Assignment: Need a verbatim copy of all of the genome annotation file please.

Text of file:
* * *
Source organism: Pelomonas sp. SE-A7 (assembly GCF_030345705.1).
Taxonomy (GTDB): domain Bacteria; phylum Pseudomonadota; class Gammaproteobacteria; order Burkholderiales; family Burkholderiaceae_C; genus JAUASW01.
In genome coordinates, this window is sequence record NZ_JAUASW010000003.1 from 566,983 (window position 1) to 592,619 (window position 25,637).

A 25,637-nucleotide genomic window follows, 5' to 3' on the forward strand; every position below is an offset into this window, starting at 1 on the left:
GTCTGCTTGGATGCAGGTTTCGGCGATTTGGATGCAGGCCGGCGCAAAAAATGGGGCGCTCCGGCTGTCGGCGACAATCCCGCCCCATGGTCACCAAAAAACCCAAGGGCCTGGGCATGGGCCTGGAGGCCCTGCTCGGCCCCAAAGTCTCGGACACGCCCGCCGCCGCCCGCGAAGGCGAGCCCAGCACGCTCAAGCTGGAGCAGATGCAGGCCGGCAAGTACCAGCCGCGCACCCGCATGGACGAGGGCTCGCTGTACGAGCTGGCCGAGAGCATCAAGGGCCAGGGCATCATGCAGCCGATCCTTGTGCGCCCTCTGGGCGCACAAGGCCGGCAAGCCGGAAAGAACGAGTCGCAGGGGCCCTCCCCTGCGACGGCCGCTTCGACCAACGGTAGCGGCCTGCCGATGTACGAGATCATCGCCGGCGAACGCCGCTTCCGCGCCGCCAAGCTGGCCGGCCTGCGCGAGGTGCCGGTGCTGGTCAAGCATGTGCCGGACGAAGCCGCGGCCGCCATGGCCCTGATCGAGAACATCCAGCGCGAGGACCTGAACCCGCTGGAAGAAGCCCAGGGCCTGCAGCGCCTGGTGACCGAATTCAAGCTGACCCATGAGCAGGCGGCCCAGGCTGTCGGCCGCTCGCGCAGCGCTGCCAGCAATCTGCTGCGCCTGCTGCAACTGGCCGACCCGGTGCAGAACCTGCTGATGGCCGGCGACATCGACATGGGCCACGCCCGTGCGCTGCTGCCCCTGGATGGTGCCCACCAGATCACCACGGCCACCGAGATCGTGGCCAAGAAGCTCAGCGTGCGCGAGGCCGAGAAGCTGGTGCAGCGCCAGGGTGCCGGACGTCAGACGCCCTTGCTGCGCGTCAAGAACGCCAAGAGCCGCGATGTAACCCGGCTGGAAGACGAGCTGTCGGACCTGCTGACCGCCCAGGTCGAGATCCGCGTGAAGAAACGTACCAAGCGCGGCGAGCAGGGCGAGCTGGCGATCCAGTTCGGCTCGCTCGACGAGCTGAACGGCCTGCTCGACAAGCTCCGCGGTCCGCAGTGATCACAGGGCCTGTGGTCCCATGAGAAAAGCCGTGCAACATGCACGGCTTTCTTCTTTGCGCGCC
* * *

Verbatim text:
Source organism: Pelomonas sp. SE-A7 (assembly GCF_030345705.1).
Taxonomy (GTDB): domain Bacteria; phylum Pseudomonadota; class Gammaproteobacteria; order Burkholderiales; family Burkholderiaceae_C; genus JAUASW01.
In genome coordinates, this window is sequence record NZ_JAUASW010000003.1 from 566,983 (window position 1) to 592,619 (window position 25,637).

A 25,637-nucleotide genomic window follows, 5' to 3' on the forward strand; every position below is an offset into this window, starting at 1 on the left:
GTCTGCTTGGATGCAGGTTTCGGCGATTTGGATGCAGGCCGGCGCAAAAAATGGGGCGCTCCGGCTGTCGGCGACAATCCCGCCCCATGGTCACCAAAAAACCCAAGGGCCTGGGCATGGGCCTGGAGGCCCTGCTCGGCCCCAAAGTCTCGGACACGCCCGCCGCCGCCCGCGAAGGCGAGCCCAGCACGCTCAAGCTGGAGCAGATGCAGGCCGGCAAGTACCAGCCGCGCACCCGCATGGACGAGGGCTCGCTGTACGAGCTGGCCGAGAGCATCAAGGGCCAGGGCATCATGCAGCCGATCCTTGTGCGCCCTCTGGGCGCACAAGGCCGGCAAGCCGGAAAGAACGAGTCGCAGGGGCCCTCCCCTGCGACGGCCGCTTCGACCAACGGTAGCGGCCTGCCGATGTACGAGATCATCGCCGGCGAACGCCGCTTCCGCGCCGCCAAGCTGGCCGGCCTGCGCGAGGTGCCGGTGCTGGTCAAGCATGTGCCGGACGAAGCCGCGGCCGCCATGGCCCTGATCGAGAACATCCAGCGCGAGGACCTGAACCCGCTGGAAGAAGCCCAGGGCCTGCAGCGCCTGGTGACCGAATTCAAGCTGACCCATGAGCAGGCGGCCCAGGCTGTCGGCCGCTCGCGCAGCGCTGCCAGCAATCTGCTGCGCCTGCTGCAACTGGCCGACCCGGTGCAGAACCTGCTGATGGCCGGCGACATCGACATGGGCCACGCCCGTGCGCTGCTGCCCCTGGATGGTGCCCACCAGATCACCACGGCCACCGAGATCGTGGCCAAGAAGCTCAGCGTGCGCGAGGCCGAGAAGCTGGTGCAGCGCCAGGGTGCCGGACGTCAGACGCCCTTGCTGCGCGTCAAGAACGCCAAGAGCCGCGATGTAACCCGGCTGGAAGACGAGCTGTCGGACCTGCTGACCGCCCAGGTCGAGATCCGCGTGAAGAAACGTACCAAGCGCGGCGAGCAGGGCGAGCTGGCGATCCAGTTCGGCTCGCTCGACGAGCTGAACGGCCTGCTCGACAAGCTCCGCGGTCCGCAGTGATCACAGGGCCTGTGGTCCCATGAGAAAAGCCGTGCAACATGCACGGCTTTCTTCTTTGCGCGCC